Whataburger Filled With Fumes After Driver Rolls Coal Into It in Viral Video

Concern has been sparked by a viral video showing a driver "rolling coal" into a Texas Whataburger that has been viewed over 1 million times.

Rolling coal is not a new practice but has come under close scrutiny in Texas after a recent incident in the state resulted in the hospitalization of four cyclists. The practice sees diesel truck drivers modify their vehicle to increase how much fuel enters the engine, and in turn increases the amount of exhaust smoke coming out of the car.

The viral video was filmed inside a Whataburger in Texas, and documented a thick cloud of black smoke entering the restaurant through the front door while diners ate. In the week since being posted, it's been viewed over 1 million times as the comments fill with criticism against the act.

The video can also be seen in full here.

Some coal rollers belong to a whole subculture dedicated to the act, with online pages and groups, despite the environmental impact of it.

According to a 2020 federal report, operators of over half a million diesel pickup trucks have been illegally modifying the emissions over the past decade, causing excess emissions equal to 9 million extra trucks on the road.

Rolling coal releases nitrogen dioxide, a pollutant that has been linked to heart and lung disease, and industrial soot, often linked to respiratory diseases.

When it comes to how the law covers the practice, it's slightly murky. Rolling coal violates the federal Clean Air Act (CAA), which covers all states. "It is a violation of the [CAA] to manufacture, sell, or install a part for a motor vehicle that bypasses, defeats, or renders inoperative any emission control device," reads the EPA's website. "The CAA prohibits anyone from tampering with an emission control device on a motor vehicle by removing it or making it inoperable prior to or after the sale or delivery to the buyer."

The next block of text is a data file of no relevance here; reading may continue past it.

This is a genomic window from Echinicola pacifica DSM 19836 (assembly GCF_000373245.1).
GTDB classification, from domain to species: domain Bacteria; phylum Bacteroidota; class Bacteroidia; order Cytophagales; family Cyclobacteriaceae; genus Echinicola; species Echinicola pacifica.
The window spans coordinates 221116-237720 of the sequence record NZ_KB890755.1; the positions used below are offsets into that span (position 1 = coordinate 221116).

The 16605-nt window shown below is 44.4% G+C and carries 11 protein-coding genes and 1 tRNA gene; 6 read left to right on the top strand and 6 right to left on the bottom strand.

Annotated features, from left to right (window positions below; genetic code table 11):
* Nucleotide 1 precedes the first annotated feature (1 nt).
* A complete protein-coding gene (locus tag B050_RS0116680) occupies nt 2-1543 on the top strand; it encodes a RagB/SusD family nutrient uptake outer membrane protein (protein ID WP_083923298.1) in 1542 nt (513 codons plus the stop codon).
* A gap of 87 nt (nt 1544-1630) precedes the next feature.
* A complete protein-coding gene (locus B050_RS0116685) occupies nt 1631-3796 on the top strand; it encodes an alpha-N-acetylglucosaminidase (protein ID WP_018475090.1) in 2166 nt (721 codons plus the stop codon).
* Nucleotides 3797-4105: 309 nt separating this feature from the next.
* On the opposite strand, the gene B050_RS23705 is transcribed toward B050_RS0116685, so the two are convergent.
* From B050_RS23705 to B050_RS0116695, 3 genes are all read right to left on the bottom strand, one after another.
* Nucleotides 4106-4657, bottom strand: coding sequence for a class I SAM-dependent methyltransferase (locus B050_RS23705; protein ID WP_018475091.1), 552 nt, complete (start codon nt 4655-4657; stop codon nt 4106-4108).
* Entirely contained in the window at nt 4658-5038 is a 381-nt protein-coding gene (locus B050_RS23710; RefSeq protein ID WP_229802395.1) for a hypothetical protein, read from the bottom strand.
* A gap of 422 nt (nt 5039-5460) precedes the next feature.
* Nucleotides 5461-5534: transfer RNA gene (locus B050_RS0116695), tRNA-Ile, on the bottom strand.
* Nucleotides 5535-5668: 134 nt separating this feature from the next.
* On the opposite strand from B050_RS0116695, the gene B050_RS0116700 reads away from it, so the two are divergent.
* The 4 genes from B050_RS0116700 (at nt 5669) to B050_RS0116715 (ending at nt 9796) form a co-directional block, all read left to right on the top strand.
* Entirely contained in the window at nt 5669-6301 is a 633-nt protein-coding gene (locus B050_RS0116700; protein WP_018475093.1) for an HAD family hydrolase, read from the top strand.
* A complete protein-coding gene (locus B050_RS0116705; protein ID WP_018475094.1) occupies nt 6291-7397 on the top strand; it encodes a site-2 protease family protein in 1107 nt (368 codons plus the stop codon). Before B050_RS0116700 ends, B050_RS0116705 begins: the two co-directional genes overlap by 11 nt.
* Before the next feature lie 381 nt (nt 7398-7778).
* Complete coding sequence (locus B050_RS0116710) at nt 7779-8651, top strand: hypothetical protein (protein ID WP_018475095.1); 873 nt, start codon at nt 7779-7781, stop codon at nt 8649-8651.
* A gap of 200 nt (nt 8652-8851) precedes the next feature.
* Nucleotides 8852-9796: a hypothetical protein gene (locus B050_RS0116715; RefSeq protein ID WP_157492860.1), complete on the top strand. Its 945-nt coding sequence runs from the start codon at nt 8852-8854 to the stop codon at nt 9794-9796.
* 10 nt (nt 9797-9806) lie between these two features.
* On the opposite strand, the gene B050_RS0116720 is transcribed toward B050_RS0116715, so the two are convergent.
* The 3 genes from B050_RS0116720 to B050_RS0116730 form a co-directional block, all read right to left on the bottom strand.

Liz Purchia, the press secretary for the U.S. Environmental Protection Agency at the time, told Talking Points Memo in 2014: "The short answer is this is illegal."

Texas also follows its own state transportation code, which although prohibiting excessive smoke from a vehicle, contains some exceptions for diesel engines. According to Texas Public Radio, coal rollers will often manipulate their trucks so that they are able to pass their emission tests.

Attention in one Texas county recently turned to the legality of coal rolling, after a teenager reportedly drove into six cyclists in September after blowing fumes onto them.

The driver was not charged but Elton Mathis, the District Attorney of Waller County, wrote in a statement that: "Rolling coal when a person is in the vicinity and when the individual rolling coal intentionally or knowingly causes that excess exhaust to contact that bystander is AT A MINIMUM an assault. They are causing their vehicle to 'spit' on a living, breathing, human being that is worthy of dignity and not having his or her person violated.

"That simple assault is easily elevated to a jail eligible offense if bodily injury occurs, which can be caused by entry of toxic particles into [the] mouth, nose and eyes.

"Waller County law enforcement agencies all across the county are being reminded today of the availability of these and other charges which can be brought against individuals acting in such a criminal manner."

Although the reaction of those in the video wasn't extreme, with many simply moving away from the smoke and some even audibly laughing, those online have highlighted potential issues. For most, the release of the fumes in an enclosed space appears to be the main concern.

"All fun and games until the kid with asthma has an asthma attack,"

"If this was done in a parking lot I could care less but in someone's business, that's wrong," wrote another.

Newsweek has contacted Whataburger for additional information and comment.

Diesel vehicle releasing exhaust fumes
Stock image of a diesel vehicle exhaust fumes. Getty Images